Many people dream of going somewhere far away from their native land for holidays. Some may often book extreme tours to godforsaken tropical countries to explore the jungle and enjoy solace and isolation from civilization. This is a very exciting experience indeed, but it may lead to absolutely non-exciting consequences healthwise.
There is a whole section in modern medicine called tropical medicine. Many diseases originating from tropical regions differ a lot from the diseases common in America or Europe. Some of those illnesses may appear six months after the trip ends, so it may not even occur to people to find a connection between their ailment and their holiday.
A trip to South Africa, America or Asia may result with bilharzia disease also known as snail fever. This is a parasite, a worm, that inhabits regional rivers. The larva of the worm penetrates underneath the skin on the legs or other parts of the body. The place of the penetration becomes itchy, but many simply take it for a mosquito bite. The symptoms develop a month or two later, when a tourist returns home. The symptoms are identical to fever: high temperature that lasts for two weeks, strong cough, rash on the skin, the liver and the spleen get swollen, the level of leukocytes in blood increases. The disease can be cured with specific medicines.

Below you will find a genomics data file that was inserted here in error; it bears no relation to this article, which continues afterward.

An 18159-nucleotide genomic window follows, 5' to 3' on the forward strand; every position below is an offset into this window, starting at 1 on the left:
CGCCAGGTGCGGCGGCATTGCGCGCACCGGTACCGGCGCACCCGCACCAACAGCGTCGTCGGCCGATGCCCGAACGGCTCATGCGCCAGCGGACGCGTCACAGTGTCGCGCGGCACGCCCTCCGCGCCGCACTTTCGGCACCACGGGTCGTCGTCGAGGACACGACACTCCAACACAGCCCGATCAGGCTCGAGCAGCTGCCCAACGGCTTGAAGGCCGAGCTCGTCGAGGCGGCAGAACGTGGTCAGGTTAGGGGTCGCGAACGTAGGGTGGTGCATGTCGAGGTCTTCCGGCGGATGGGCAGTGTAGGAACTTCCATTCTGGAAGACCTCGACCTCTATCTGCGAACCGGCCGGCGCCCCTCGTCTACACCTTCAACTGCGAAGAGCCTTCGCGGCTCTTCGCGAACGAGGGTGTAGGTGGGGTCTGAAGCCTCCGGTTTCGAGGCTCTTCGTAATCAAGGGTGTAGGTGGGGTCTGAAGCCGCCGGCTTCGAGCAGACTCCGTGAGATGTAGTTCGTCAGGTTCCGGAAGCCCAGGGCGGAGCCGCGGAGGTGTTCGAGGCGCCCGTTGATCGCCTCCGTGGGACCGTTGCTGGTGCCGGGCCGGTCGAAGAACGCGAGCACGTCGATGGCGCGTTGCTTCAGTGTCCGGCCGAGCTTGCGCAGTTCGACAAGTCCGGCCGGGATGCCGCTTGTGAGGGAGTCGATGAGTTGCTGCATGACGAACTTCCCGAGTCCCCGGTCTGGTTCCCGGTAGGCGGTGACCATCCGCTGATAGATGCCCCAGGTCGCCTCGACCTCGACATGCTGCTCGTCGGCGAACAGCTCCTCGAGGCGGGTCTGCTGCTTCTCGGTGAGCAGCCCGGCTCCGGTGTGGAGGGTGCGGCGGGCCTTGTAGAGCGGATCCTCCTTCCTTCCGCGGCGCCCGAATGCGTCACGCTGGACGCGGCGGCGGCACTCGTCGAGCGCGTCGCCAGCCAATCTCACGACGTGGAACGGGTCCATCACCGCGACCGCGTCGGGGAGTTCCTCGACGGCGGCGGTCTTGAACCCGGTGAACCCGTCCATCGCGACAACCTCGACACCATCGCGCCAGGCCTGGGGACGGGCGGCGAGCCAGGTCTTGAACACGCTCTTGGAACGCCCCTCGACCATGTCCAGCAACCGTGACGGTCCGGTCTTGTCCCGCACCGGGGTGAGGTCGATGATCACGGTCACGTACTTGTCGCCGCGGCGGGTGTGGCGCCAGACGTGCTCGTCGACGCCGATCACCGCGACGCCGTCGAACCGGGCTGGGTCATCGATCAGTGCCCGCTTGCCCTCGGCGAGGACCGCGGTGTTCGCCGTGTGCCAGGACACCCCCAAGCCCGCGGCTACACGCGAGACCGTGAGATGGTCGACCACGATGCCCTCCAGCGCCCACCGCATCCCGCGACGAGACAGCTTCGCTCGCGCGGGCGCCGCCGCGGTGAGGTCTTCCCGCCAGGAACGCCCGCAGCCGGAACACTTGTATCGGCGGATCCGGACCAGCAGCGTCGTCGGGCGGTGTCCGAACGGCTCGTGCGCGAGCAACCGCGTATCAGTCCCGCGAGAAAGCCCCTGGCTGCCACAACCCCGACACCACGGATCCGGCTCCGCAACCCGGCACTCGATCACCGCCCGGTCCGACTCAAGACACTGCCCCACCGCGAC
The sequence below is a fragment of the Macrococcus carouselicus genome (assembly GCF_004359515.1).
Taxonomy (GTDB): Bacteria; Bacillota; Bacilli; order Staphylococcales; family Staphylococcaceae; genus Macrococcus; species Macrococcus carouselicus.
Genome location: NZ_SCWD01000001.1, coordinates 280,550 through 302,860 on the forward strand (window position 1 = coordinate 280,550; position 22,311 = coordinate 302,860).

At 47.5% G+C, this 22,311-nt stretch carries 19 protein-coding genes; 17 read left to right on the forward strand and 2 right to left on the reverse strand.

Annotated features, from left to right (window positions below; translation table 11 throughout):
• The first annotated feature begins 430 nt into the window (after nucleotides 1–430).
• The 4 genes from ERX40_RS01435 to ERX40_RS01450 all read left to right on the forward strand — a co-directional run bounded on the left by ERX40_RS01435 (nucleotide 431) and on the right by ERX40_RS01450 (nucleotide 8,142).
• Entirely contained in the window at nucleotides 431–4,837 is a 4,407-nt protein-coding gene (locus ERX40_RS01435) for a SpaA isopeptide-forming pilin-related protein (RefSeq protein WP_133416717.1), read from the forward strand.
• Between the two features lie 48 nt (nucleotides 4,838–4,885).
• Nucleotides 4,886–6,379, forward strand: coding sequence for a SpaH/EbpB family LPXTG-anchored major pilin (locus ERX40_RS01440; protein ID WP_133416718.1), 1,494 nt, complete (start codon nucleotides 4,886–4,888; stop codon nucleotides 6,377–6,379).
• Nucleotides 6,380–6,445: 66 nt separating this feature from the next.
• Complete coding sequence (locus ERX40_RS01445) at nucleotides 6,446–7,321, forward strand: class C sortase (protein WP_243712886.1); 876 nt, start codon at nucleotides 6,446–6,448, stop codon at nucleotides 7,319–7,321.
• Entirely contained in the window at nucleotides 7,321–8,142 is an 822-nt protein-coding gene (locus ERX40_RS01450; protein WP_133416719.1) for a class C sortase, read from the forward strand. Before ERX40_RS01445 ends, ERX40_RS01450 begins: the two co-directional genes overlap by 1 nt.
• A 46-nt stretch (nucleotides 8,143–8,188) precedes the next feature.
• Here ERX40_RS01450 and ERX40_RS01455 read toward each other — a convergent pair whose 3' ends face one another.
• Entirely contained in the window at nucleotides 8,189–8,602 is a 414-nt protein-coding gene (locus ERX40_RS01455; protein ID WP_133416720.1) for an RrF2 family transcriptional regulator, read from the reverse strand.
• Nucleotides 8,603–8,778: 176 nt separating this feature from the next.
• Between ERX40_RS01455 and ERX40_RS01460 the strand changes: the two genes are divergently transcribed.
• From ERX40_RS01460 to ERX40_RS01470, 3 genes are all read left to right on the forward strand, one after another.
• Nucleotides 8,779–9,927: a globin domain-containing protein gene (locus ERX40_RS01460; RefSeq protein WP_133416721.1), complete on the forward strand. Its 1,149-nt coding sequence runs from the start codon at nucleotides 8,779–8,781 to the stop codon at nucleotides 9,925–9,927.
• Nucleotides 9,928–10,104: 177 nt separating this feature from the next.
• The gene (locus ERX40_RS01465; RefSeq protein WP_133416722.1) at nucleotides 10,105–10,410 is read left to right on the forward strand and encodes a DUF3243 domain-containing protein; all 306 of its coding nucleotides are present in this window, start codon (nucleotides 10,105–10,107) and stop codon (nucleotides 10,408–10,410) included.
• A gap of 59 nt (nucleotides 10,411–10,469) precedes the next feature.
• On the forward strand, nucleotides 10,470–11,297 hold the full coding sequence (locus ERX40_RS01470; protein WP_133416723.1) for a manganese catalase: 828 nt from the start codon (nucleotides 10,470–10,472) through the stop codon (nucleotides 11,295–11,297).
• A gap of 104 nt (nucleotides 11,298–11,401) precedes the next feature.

The countries of North Africa, Israel, Egypt, Corsica, India and Indonesia can give a tourist the disease known as West Nile fever. This is an insect-borne disease of viral nature that has not been studied thoroughly yet. Symptoms appear in three or six days after infection. Patients complain of strong headaches and aching muscles. There is no appetite, a person suffers from recurring vomiting and pains in the chest. Some may even develop meningitis, which can be extremely dangerous.
Malaria is another lethal danger of tropical countries. It is a mosquito-borne disease, but it can be cured easily today.
The list may continue with tsetse-fly disease, leishmaniasis, TB, Chagas disease, filariasis, onchocercosis, yellow fever, Hepatitis A, typhoid fever, St. Hubert's disease, tick-borne encephalitis, meningococcal disease.
In addition to diseases, tropical holidays can result in other unpleasant surprises. The most common one of them is injuries and wounds. Open wounds in sweltering heat and anti-sanitary conditions is a perfect environment for billions of microbes. An open wound received in a tropical country may lead to blood poisoning. It can be impossible to find antiseptic bondage materials and antibiotics in the jungle. The level of medical development in Asia and Africa leaves much to be desired.
Burns and skin irritations is another problem. The hotter the climate, the more the skin suffers from ultraviolet radiation. When going to a tropical country, never forget to buy strongest sun creams available.
Local food and water can also be dangerous. Even high-quality food eaten in an exotic state may result in an intestinal infection. Local residents may eat all of that and drink poor quality water, but they have been training their immune system with that for many years. However, an exotic dish can become lethal to a stranger.